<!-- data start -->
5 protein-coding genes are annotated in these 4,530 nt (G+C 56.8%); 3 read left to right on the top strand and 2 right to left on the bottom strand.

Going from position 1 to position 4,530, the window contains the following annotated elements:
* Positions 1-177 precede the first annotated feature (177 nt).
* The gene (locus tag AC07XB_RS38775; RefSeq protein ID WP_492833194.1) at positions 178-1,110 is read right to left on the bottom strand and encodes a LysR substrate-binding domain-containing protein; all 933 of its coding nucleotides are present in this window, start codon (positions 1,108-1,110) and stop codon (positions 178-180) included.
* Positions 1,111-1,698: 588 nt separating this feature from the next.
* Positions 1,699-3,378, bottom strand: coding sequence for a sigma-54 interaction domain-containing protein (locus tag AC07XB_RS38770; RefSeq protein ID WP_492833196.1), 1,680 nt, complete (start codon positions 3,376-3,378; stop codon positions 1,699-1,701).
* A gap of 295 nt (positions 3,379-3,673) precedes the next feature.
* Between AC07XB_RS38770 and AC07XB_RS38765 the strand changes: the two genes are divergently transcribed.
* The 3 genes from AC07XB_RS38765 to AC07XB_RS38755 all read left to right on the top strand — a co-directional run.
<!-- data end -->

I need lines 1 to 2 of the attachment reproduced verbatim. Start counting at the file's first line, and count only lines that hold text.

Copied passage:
5 protein-coding genes are annotated in these 4,530 nt (G+C 56.8%); 3 read left to right on the top strand and 2 right to left on the bottom strand.

Going from position 1 to position 4,530, the window contains the following annotated elements: